Report: US Anime Sales Suffer Due to Being Judged by Cashier


BURBANK, CA — An industry report released this week confirmed that sales of anime Blu-rays and DVD’s are suffering due to consumers’ fear of being judged by cashiers. The report claims that consumer embarrassment over purchasing colorful children’s cartoons is directly responsible for $1.33 billion in lost sales.

“Our research shows that 88% of customers at Best Buy who are interested in anime have refrained from a purchase solely because they do not want to have a cashier ring it up,” said the report’s lead author Chad Crenshaw.

“Customers typically approach the anime aisle after browsing other DVD’s, appearing to casually stroll into the section while feigning ignorance about the medium,” the report continues. “After checking to see that there are no shoppers nearby, customers typically pick up a volume and discreetly check the front and back while feigning curiosity. After pacing about and returning to the other sections multiple times, the average customer walks out of the store empty-handed. 74% of customers report going home to torrent the show.”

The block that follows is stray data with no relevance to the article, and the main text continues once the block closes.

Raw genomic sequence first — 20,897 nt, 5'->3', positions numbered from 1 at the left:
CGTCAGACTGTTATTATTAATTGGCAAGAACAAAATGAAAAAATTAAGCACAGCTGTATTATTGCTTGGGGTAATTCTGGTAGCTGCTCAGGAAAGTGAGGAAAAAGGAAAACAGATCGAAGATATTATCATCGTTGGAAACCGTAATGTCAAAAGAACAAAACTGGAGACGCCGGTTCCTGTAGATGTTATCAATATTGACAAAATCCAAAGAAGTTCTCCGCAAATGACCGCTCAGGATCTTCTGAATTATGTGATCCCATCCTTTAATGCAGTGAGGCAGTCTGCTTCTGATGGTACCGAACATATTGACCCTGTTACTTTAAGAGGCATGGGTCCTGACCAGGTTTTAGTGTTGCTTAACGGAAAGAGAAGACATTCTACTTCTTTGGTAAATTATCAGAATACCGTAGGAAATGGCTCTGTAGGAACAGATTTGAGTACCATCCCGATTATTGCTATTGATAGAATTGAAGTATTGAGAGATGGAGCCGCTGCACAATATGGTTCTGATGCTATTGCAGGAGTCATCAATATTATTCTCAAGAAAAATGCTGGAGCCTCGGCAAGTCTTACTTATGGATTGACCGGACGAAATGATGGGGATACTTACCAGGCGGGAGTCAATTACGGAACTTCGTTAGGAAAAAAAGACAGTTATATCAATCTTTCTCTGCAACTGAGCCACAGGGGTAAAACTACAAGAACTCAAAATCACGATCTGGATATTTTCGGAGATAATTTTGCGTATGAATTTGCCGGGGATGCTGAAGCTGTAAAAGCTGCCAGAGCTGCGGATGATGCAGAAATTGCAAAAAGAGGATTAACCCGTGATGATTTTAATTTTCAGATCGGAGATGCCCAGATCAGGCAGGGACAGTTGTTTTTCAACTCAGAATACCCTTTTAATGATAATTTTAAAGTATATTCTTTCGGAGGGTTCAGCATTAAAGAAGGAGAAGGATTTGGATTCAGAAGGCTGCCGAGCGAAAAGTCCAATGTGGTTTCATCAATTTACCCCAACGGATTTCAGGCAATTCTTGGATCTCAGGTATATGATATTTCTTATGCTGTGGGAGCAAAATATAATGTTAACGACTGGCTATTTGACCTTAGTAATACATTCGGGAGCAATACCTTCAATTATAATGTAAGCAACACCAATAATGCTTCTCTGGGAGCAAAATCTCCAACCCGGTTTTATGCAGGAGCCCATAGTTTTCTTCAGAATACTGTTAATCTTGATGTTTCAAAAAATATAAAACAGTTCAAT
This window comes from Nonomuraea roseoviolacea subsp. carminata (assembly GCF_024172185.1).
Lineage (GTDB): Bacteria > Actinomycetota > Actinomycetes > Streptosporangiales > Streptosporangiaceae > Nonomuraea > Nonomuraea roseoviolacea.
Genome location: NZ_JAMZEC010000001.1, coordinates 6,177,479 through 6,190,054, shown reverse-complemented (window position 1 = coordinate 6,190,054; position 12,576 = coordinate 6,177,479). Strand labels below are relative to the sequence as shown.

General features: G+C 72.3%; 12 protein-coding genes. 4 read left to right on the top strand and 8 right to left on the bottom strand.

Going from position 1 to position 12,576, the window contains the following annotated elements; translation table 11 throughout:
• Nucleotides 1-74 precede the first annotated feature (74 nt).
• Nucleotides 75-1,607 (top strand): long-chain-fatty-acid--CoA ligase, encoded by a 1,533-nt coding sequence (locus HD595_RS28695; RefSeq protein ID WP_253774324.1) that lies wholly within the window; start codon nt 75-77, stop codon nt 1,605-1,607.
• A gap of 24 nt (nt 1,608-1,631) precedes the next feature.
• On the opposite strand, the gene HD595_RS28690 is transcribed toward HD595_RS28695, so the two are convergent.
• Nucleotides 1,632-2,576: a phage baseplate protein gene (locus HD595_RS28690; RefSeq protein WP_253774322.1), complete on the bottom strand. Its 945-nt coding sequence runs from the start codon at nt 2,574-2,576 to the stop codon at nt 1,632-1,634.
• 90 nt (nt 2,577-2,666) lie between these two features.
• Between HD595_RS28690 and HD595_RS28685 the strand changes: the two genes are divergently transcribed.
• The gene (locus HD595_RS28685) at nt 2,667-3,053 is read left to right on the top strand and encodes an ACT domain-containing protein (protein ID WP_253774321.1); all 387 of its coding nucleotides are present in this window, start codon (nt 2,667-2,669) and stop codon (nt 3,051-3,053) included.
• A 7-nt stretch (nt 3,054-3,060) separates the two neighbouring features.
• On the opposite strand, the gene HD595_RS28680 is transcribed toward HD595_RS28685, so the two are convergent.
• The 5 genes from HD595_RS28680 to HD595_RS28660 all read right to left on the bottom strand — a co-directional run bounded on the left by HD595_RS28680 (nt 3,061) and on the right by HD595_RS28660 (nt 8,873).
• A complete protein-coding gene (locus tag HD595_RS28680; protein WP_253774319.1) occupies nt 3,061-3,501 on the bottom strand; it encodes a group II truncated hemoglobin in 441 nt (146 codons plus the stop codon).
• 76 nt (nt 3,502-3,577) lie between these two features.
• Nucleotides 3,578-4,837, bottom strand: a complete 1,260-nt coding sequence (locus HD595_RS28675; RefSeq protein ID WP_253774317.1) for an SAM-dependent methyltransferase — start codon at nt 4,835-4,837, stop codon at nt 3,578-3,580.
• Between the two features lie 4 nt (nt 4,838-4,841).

The study also claims that the likelihood of an anime purchase rises if the consumer buys other titles at the same time, especially animated titles such as Archer or Adventure Time. Conversely, this likelihood drops to almost zero when the cashier is an attractive female.

Cashiers are occasionally suspicious of anime-buying individuals as they approach the counter trembling and avoiding eye contact. This leads to further awkwardness for both individuals.

The study recalls a particular interaction where the customer responded “not much, you?” to the cashier’s greeting of “hi, how are you?” The customer then looked away after handing over the Blu-ray box set of Sora no Otoshimono: Forte and proceeded to drop his wallet while retrieving his credit card. When cashier had trouble undoing the magnetic lock and called her manager over, the customer ran out of the store, leaving his wallet behind.

About the author

Editor-in-Chief, CEO, and Fearless Leader of Anime Maru. Expert in Japanese media and pop culture because I run Japanese tabloids blogs through Google Translate. Twitter: @kevo31415